Feb. 4th, 2010

Every house I've lived in in California had ants. You'd see them more or less often depending on the season, and they basically made it a bad idea to keep any unsealed food -- on discovery of some dab of peanut butter or cough drops, say, a single scout would leave a trail of scent that brought five more, that brought hundreds more -- and suddenly you notice trails of thousands of ants heading for the new El Dorado of food.

It was an unexpected pleasure to discover this house had NO ANTS when we moved in. But alas, about 14 months later, the little buggers found their way up four stories of dusty new construction and one day I saw a scout in the bathroom. And just a few days later, we had our first attack when they found a sticky sugary slick on the floor where some drink mix had spilled and not been fully scrubbed.

I used to keep the little guys (Argentine Ants) under control by putting bait stakes around the foundation of the house. Hard to do here since there's no soil on three sides of the house. Just killing, cleaning, and removing food sources. Sigh.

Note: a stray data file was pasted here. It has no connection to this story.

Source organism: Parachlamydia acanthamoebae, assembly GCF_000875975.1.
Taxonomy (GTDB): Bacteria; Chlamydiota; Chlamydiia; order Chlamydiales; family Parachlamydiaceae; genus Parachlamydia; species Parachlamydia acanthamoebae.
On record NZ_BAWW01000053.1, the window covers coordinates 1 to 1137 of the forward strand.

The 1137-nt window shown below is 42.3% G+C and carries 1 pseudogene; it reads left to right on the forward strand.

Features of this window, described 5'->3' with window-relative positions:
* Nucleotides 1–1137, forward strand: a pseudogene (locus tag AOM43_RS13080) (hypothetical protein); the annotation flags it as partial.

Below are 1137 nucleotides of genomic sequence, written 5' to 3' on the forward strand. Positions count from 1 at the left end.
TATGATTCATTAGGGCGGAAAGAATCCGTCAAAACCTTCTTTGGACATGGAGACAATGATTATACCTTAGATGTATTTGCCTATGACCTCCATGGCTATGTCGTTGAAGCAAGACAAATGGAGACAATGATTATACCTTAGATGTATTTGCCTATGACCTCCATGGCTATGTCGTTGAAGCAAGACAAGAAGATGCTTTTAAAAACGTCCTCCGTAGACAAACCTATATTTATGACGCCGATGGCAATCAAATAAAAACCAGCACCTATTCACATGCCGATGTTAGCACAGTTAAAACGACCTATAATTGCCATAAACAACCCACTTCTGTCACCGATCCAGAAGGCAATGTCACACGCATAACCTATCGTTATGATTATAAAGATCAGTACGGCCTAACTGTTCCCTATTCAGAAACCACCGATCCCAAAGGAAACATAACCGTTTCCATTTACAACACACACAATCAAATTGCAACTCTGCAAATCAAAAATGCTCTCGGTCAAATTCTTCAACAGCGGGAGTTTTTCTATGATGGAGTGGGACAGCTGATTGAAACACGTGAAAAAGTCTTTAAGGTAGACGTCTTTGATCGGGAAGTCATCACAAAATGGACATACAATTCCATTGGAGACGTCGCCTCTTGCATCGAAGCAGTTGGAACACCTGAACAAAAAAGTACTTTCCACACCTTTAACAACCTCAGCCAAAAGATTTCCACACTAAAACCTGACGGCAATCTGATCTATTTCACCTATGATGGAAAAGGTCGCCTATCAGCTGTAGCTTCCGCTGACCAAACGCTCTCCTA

According to research published in Insectes Sociaux in 2009, it was discovered that ants from three Argentine ant supercolonies in America, Europe and Japan, that were previously thought to be separate, were in fact most likely to be genetically related. The three colonies in question were one in Europe, stretching 6,000 km (3,700 miles) along the Mediterranean coast, the "Californian large" colony, stretching 900 km (560 miles) along the coast of California, and a third on the west coast of Japan.
Based on a similarity in the chemical profile of hydrocarbons on their cuticles of the ants from each colony, and on the ants non-aggressive and grooming behaviour when interacting, compared to their behaviour when mixing with ants from other super-colonies from the coast of Catalonia in Spain and from Kobe in Japan, researchers concluded that the three colonies studied actually represented a single global super-colony.
The researchers stated that "enormous extent of this population is paralleled only by human society", and had probably been spread and maintained by human travel.[4]



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